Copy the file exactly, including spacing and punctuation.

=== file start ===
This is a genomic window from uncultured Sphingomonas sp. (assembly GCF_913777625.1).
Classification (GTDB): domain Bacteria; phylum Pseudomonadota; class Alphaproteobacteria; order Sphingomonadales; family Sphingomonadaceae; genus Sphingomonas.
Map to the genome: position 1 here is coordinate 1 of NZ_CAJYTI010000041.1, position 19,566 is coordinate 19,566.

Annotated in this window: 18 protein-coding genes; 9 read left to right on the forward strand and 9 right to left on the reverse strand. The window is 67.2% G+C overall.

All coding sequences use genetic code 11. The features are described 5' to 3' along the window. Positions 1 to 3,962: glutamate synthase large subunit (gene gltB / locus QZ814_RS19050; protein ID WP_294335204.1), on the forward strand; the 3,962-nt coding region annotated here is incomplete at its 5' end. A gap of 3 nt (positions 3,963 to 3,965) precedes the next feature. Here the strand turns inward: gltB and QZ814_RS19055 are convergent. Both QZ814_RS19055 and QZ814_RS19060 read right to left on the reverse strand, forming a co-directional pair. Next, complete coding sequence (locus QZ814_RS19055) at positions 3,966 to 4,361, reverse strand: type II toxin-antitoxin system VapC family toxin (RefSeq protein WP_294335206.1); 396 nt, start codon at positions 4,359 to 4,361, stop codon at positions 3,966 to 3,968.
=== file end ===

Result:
This is a genomic window from uncultured Sphingomonas sp. (assembly GCF_913777625.1).
Classification (GTDB): domain Bacteria; phylum Pseudomonadota; class Alphaproteobacteria; order Sphingomonadales; family Sphingomonadaceae; genus Sphingomonas.
Map to the genome: position 1 here is coordinate 1 of NZ_CAJYTI010000041.1, position 19,566 is coordinate 19,566.

Annotated in this window: 18 protein-coding genes; 9 read left to right on the forward strand and 9 right to left on the reverse strand. The window is 67.2% G+C overall.

All coding sequences use genetic code 11. The features are described 5' to 3' along the window. Positions 1 to 3,962: glutamate synthase large subunit (gene gltB / locus QZ814_RS19050; protein ID WP_294335204.1), on the forward strand; the 3,962-nt coding region annotated here is incomplete at its 5' end. A gap of 3 nt (positions 3,963 to 3,965) precedes the next feature. Here the strand turns inward: gltB and QZ814_RS19055 are convergent. Both QZ814_RS19055 and QZ814_RS19060 read right to left on the reverse strand, forming a co-directional pair. Next, complete coding sequence (locus QZ814_RS19055) at positions 3,966 to 4,361, reverse strand: type II toxin-antitoxin system VapC family toxin (RefSeq protein WP_294335206.1); 396 nt, start codon at positions 4,359 to 4,361, stop codon at positions 3,966 to 3,968.